How many pets are in the United States? How many animals are in shelters?
According to the ASPCA:
- Approximately 7.6 million companion animals enter animal shelters nationwide every year. Of those, approximately 3.9 million are dogs and 3.4 million are cats.
- Each year, approximately 2.7 million animals are euthanized (1.2 million dogs and 1.4 million cats).
- Approximately 2.7 million shelter animals are adopted each year (1.4 million dogs and 1.3 million cats).
- About 649,000 animals that enter shelters as strays are returned to their owners. Of those, 542,000 are dogs and only 100,000 are cats.
- Of the dogs entering shelters, approximately 35% are adopted, 31% are euthanized and 26% of dogs who came in as strays are returned to their owner.
- Of the cats entering shelters, approximately 37% are adopted, 41% are euthanized, and less than 5% of cats who came in as strays are returned to their owners.
- About twice as many animals enter shelters as strays compared to the number that are relinquished by their owners.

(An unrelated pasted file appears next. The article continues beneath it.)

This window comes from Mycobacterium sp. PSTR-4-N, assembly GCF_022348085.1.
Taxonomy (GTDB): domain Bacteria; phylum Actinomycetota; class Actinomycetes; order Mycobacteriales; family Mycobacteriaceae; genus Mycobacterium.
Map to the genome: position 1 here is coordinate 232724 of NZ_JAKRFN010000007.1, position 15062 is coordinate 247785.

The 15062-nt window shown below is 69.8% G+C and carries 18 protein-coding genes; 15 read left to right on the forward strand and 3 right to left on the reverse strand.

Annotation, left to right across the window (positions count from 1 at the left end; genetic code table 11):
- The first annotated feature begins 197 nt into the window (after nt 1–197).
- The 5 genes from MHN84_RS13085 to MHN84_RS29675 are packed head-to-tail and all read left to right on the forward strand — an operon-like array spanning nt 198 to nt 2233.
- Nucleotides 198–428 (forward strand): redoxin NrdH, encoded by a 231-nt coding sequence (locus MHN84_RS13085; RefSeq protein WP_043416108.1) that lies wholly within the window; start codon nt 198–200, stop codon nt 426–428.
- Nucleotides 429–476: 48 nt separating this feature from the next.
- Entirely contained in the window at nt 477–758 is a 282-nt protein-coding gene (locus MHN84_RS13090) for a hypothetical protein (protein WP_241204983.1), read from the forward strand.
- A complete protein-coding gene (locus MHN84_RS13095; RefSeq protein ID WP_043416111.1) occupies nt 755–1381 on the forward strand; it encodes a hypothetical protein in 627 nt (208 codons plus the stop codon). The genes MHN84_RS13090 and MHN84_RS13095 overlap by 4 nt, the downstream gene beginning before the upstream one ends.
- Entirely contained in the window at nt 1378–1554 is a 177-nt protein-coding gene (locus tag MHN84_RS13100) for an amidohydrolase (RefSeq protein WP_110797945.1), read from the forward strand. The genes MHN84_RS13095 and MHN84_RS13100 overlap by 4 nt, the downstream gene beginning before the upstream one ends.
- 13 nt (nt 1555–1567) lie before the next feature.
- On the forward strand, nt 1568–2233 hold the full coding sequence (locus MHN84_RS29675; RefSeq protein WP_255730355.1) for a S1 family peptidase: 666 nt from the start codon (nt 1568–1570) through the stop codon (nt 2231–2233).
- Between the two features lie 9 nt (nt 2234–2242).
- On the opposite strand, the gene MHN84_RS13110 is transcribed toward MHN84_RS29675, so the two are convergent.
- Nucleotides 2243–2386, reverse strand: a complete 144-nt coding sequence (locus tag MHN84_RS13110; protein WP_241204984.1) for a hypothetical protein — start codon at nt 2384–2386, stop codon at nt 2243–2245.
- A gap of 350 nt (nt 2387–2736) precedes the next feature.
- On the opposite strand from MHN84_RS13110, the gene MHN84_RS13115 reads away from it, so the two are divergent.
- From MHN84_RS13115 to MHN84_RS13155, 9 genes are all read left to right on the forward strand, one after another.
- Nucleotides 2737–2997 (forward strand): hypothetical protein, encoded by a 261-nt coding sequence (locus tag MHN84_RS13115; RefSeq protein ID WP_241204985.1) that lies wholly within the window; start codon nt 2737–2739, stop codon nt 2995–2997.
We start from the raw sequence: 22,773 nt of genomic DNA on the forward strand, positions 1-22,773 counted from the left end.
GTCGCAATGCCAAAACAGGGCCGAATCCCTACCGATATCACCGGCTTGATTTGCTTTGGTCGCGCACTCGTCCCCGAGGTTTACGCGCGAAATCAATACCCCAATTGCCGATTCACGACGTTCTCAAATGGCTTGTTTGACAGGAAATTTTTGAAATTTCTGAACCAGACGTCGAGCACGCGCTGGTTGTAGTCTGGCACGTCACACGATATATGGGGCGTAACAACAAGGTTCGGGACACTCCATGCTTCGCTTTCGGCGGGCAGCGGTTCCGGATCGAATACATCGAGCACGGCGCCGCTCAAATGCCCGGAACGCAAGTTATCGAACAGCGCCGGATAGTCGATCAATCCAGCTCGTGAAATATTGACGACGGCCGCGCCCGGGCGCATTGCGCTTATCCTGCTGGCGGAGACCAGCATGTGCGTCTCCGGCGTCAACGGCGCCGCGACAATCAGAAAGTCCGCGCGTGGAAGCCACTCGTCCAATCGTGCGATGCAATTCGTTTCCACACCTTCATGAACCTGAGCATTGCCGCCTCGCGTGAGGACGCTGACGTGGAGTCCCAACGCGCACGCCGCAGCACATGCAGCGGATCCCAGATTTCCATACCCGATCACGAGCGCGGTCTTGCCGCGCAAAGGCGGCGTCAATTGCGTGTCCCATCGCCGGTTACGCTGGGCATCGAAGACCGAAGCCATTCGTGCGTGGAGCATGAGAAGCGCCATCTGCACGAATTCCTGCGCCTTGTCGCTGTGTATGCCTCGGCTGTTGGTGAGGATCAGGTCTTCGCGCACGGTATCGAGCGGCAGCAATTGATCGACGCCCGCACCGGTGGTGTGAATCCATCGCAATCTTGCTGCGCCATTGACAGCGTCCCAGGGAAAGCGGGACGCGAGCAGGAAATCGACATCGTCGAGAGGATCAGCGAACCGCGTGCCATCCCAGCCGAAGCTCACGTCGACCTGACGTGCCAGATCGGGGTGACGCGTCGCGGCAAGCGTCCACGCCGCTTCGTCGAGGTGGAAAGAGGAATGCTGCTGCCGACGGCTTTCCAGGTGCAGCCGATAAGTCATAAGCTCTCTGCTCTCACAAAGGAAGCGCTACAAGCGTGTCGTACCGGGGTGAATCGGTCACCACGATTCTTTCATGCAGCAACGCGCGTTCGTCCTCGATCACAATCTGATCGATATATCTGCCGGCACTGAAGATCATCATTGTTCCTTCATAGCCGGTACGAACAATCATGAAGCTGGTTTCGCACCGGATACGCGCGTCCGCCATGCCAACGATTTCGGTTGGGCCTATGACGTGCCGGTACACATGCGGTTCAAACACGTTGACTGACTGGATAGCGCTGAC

Facts about Pet Overpopulation in the U.S.:
- It is impossible to determine how many stray dogs and cats live in the United States; estimates for cats alone range up to 70 million.
- The average number of litters a fertile cat produces is one to two a year; the average number of kittens is four to six per litter.
- The average number of litters a fertile dog produces is one a year; the average number of puppies is four to six.
- Owned cats and dogs generally live longer, healthier lives than strays.
- Many strays are lost pets that were not kept properly indoors or provided with identification.
- Only 10%of the animals received by shelters have been spayed or neutered, while 83% of pet dogs and 91% of pet cats are spayed or neutered.
- The cost of spaying or neutering a pet is less than the cost of raising puppies or kittens for a year.
You Can Afford to Have Your Pet Spayed or Neutered
There are more options than you think…
Many people want to have their pets spayed or neutered, but when they find out how much it costs, they think it won’t be possible. Others want to help community cats but think they won’t be able to find a low-cost or free option. It’s absolutely possible because there are many shelters, veterinarians, and organizations that are ready and able to help. And it can be easy to find them. Just do a search for free clinics and something is bound to come up.